View Single Post
Old 01-03-2019, 07:40 AM   #109
issybird
o saeclum infacetum
issybird ought to be getting tired of karma fortunes by now.issybird ought to be getting tired of karma fortunes by now.issybird ought to be getting tired of karma fortunes by now.issybird ought to be getting tired of karma fortunes by now.issybird ought to be getting tired of karma fortunes by now.issybird ought to be getting tired of karma fortunes by now.issybird ought to be getting tired of karma fortunes by now.issybird ought to be getting tired of karma fortunes by now.issybird ought to be getting tired of karma fortunes by now.issybird ought to be getting tired of karma fortunes by now.issybird ought to be getting tired of karma fortunes by now.
 
issybird's Avatar
 
Posts: 12,381
Karma: 122318007
Join Date: Oct 2010
Location: New England
Device: H2O, GloHD, Aura One
Quote:
Originally Posted by darryl View Post
One constant in this genre is the incredible good luck of the hero as good always triumphs.
Indeed. The roller coaster metaphor seems apt. At some level the adrenaline is false; you're not really scared. Similarly, you're along for the ride in a book like this and it's more fun not to overthink it, even though you know it will all work out.

Quote:
The other thing I enjoyed about the story is the overall tone in which it was written, including some wry humour and irony I seldom encounter in more modern works.
I agree with this. Perhaps it's because you have to buy into the notions of derring-do and nobility of character as well as rank for it to work?

Quote:
Originally Posted by Catlady View Post
I HATED the blatant, horrible anti-Semitism in the scenes with the "Jew"; I knew right away who it really was, because there was simply no other reason for that character to be there. So I also hated the clunkiness of those scenes.
I thought Orczy saved this by her comment about Percy's sadness and explicit evocation of anti-Semitism. Lacking that, it would have been extremely unfortunate, but as it was, it seemed reasonably accurate.

Quote:
Originally Posted by Bookpossum View Post
In fact, Marguerite's courage was the truest of all, because she was afraid but she went anyway. In the end, she didn't actually achieve anything of course (perhaps because of the changed ending of the play?) but it was very brave of her to go.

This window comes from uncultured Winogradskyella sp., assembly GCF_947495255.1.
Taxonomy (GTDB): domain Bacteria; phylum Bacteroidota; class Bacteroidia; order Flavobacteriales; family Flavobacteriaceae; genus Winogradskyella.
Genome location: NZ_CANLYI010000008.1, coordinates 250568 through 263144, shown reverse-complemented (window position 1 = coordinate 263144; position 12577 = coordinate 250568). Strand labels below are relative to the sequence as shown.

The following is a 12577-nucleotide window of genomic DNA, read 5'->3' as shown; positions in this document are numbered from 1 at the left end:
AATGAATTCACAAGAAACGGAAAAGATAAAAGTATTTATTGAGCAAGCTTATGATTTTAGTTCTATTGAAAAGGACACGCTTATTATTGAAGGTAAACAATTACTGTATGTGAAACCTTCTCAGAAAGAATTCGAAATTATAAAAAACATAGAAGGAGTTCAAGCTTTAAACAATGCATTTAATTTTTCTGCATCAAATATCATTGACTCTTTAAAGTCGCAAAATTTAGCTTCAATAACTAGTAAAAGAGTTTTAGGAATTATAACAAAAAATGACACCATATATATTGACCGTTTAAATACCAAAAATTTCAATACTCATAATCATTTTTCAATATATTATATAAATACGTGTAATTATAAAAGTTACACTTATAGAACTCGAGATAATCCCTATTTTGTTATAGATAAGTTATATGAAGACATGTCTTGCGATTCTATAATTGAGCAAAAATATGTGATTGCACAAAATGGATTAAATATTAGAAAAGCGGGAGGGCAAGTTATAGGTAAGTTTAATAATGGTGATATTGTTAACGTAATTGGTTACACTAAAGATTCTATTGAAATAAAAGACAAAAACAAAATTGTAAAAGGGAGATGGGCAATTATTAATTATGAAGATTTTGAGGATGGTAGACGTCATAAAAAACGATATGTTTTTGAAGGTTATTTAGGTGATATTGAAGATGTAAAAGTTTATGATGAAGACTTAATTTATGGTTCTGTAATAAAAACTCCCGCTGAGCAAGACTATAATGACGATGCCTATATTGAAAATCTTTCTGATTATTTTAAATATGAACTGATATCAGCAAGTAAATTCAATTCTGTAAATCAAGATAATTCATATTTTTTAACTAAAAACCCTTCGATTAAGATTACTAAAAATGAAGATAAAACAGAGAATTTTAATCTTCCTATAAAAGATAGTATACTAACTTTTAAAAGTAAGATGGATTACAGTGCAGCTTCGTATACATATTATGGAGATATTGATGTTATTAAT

I'm not entirely sure of this. Percy met Sir Andrew in Calais before encountering Chauvelin, so perhaps the forewarning helped save the situation? He might not have made his arrangements with Reuben which allowed him to approach the hut without interference, and in the company of the soldiers who were looking for him. There's no question Marguerite got him in the soup, but perhaps she was instrumental in getting him out at that.

Quote:
Originally Posted by gmw View Post
Given how often this sentiment is repeated (as you already noted, Orczy did like to make sure the reader didn't miss such things ), it is obviously intentional that we should understand that the League are not doing it to be heroic. In more modern times we have heroes striding forward into their heroic endeavour like that scene from "The Right Stuff", but I believe the style of that period (and going back quite a way) was that it was better form (more English, perhaps?) for them to be doing it for sport.
I don't think there's a question that at least for the more thoughtful members of the League, compassion was a motivating factor, with sport as an acceptable gloss. Lord Antony seems a rather dim bulb, but Sir Andrew seems more to be more conscious.

Quote:
Originally Posted by stuartjmz View Post
Which is part of why I think the book was an apt selection - we read it not out of noble motives, but just for fun.
I do like the meta take on it.

Quote:
Originally Posted by bfisher View Post
Deciphering the author's views gave it an extra level of interest, and helped to explain so many of the odd phrases and portrayals in the novel
It's one reason why I find revisiting childhood favorites interesting. There's the fun of seeing why it worked then but there's also the added interest of discerning what also was going on, especially in terms of social commentary. I approach them with a dual mindset - and it's why Scarlet Pimpernel will always be a loved book for me.
issybird is online now   Reply With Quote